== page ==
Converting Blogs

Why does it seem as if there’s nothing really new lately in vacuum metallization? Part 1 of 2

By Dr. Charles A. Bishop 
 
I have been looking back through my archive of books, journals and conference proceedings, and the thought struck me that, in the area of roll-to-roll (R2R) vacuum deposition and, in particular, aluminum vacuum deposition, it has been some time since I have seen anything new reported. I have seen reports of technology that was tried but did not expand into commonplace use some 20-30 years ago suddenly appear again. Over the last few years and possibly much longer, there have been many incremental changes reported but nothing that I would recall as being a step change to allow for a significant increase in system performance.
 
Numerous process improvements
Comparing R2R vacuum metallizers from 30-40 years ago to the present day, it is clear that the basic process is the same, but it is also evident that there have been improvements to almost every aspect of the process. The web handling is much more precise, and the winding quality is better. The web cooling has improved because of using the gas wedge/injection between the web and drum to increase the heat transfer coefficient. Boat quality is better, and boat-life has increased. Monitoring of the quality, uniformity and thickness of the coating, including defects has improved, and the pumping efficiency has been enhanced as well. Other improvements used only for niche-market applications such as the quality and resolution of pattern metallizing also has occurred.
 
This list is quite short considering it spans ~40 years and, if I am honest, the rate of improvement does appear slow and modest. I understand that the system manufacturers sell small numbers of systems each year, and the systems have to be competitive on cost, and so there is a limited budget to spend on development. This, in turn, leads to a delay in the manufacturers’ improvements becoming public knowledge as they tend not to talk about any advantageous development in the hope that they can maintain this competitive advantage. When the improvement becomes known, this is followed by their competitors developing an equivalent improvement, which they are prepared to publicize.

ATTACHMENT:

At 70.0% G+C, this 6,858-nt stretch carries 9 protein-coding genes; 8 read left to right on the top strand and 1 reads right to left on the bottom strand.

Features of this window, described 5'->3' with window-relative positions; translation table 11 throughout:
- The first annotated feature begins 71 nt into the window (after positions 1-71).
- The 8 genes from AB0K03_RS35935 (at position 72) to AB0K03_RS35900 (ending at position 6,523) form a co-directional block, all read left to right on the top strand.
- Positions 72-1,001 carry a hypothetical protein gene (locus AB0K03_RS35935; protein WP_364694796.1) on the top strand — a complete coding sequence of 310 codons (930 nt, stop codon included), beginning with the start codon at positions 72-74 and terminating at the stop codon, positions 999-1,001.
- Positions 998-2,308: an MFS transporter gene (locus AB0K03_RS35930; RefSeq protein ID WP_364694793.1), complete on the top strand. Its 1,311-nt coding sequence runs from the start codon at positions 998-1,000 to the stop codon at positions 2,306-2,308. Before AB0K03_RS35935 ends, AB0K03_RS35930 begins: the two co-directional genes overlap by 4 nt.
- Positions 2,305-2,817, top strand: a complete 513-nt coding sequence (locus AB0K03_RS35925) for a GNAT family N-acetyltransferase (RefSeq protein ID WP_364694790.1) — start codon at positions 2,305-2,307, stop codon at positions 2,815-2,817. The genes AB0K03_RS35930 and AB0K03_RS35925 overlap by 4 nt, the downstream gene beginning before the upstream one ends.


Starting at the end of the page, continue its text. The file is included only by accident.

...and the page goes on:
New baselines
This means that changes across the industry take many years before they become the expected baseline for any new system. Probably the last of this type of development was the deposition of transparent aluminum oxide (AlOx) using a process developed using a standard aluminum metallizer. This was first done more than 20 years ago since which time each of the system suppliers have developed their own version of the process.
 
This does not mean that the aluminum-deposition process is without limitations. The resistance-heated evaporation boats still have a limited lifetime and as so many are used, particularly as the web widths have gradually increased, there is always a risk of one failing during a deposition run, giving rise to loss of product. The use of multiple open-evaporation sources across the web width also leads to limitations of material efficiency and deposition uniformity. Alternative deposition sources have been produced, such using magnetic levitation of the aluminum and so not requiring any crucible or enclosed=evaporation sources that enable improved uniformity and very high material efficiency, but these alternatives have had other process problems that have deemed them an unattractive replacement.

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